Late last week, news broke that American subscription-based streaming video service Netflix is in talks with Jack Ma-backed Wasu Media Holding Company to bring Netflix to China. Netflix, the maker of popular original shows like House of Cards and Orange is the New Black, has aspirations of being a global power, and it can hardly realize those without China’s billion-plus internet users. Netflix spokeswoman Anne Marie Squeo told reporters Netflix plans “to be nearly global by the end of 2016,” which implies a China launch could be coming soon.
Lenovo Group’s television unit will likely cooperate with Alibaba Group to jointly set up a joint-venture firm with other investors, and will introduce a brand-new smart television brand “17” beginning on May 20, our sister paper Want Daily reports, citing Chinese online media outlet Jiemian.com. Via the cooperation, Lenovo aims to transform itself in terms of internet operations, while keeping its existing supply chains and reputation as a renowned hardware manufacturer, according to an unnamed Lenovo executive.
HONG KONG, May 06, 2015 (PR Newswire Europe via COMTEX) — Letv Cloud Computing Co. Ltd., known as the No.1 video cloud computing brand and a neutral service provider, announced the launch of the worldwide VaaS (Video-as-a-Service) model in TV Connect event in London. In this Letv Cloud’s first global debut, it shows an upgraded and globalized version of VaaS model since it was invented in China in 2014. TV Connect, the world-leading event in the fields of OTT and IPTV, was held in London during April 28-30, 2015. Over 500 telecom operators, 200 exhibitors and about 8,500 professionals joined the event.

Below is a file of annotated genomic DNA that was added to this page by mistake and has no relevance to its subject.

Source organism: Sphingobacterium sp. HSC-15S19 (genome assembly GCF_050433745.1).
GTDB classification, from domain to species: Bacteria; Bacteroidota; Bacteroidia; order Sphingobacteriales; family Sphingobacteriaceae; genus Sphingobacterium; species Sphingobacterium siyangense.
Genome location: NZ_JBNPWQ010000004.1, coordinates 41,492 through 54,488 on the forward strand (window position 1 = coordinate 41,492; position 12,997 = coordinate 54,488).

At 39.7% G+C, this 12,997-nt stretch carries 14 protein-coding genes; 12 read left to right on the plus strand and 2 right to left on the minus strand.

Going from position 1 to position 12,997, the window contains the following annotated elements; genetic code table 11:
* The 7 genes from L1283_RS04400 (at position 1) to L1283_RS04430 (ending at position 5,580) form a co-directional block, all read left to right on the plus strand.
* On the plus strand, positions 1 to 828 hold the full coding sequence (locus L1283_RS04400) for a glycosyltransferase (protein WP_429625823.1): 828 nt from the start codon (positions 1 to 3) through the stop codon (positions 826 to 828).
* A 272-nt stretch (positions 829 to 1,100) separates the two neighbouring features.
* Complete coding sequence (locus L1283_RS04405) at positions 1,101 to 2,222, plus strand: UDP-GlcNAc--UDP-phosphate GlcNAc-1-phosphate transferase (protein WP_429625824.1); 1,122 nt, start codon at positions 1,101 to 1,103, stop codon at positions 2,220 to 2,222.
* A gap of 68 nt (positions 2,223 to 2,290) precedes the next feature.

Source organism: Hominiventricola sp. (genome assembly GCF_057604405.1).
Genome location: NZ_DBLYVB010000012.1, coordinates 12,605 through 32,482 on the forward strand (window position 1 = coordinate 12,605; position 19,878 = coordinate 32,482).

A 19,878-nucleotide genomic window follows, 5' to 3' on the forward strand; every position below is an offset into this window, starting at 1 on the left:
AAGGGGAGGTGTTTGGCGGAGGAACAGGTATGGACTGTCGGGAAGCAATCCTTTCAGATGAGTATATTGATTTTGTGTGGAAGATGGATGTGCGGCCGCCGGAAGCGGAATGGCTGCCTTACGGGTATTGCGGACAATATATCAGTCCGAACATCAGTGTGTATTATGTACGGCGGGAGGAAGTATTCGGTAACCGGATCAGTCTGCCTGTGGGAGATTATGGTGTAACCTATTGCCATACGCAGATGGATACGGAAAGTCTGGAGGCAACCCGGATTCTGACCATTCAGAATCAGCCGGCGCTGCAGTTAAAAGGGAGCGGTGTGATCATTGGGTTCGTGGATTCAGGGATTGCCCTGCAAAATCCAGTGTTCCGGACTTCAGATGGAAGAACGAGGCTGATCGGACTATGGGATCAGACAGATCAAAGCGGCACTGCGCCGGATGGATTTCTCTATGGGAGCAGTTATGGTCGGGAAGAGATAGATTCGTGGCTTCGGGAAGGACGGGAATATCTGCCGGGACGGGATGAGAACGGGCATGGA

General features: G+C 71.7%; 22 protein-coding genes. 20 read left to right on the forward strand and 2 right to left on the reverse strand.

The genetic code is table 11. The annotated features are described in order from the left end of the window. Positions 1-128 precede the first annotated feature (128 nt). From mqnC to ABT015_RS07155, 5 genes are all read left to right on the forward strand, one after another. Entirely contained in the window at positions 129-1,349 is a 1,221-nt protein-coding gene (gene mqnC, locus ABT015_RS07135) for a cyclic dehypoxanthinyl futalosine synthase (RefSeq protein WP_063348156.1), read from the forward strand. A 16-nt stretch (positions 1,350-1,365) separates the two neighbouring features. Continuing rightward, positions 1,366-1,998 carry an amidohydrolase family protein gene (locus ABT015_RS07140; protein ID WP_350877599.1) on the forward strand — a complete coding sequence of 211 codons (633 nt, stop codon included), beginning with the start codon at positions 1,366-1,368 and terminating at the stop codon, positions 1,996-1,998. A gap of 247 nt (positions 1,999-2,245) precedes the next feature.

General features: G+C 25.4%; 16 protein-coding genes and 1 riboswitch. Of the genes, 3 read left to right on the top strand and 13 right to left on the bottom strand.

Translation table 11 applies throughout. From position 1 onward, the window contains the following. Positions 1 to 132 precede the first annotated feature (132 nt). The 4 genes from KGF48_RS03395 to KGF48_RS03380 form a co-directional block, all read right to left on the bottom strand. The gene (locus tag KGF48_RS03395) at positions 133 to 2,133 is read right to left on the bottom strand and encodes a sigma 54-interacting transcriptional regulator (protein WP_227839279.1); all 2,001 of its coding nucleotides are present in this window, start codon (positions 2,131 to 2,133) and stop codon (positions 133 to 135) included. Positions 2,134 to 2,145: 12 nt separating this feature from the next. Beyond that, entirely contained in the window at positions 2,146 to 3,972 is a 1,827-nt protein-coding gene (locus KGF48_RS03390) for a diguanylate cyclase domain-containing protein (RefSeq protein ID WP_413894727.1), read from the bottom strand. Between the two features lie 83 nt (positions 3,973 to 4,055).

Japan’s online video market is expected to grow significantly starting the second half of 2015 when Netflix begins to offer its services, NTT DoCoMo launches its dTV Terminal program and the local top-five cable TV operators start offering free online video services, according to Digitimes Research. Wireless TV operators Nippon, Asahi, Tokyo, Fuji and TBS have been offering quality TV programs free of charge, making it difficult for cable TV operators to promote online paid video services.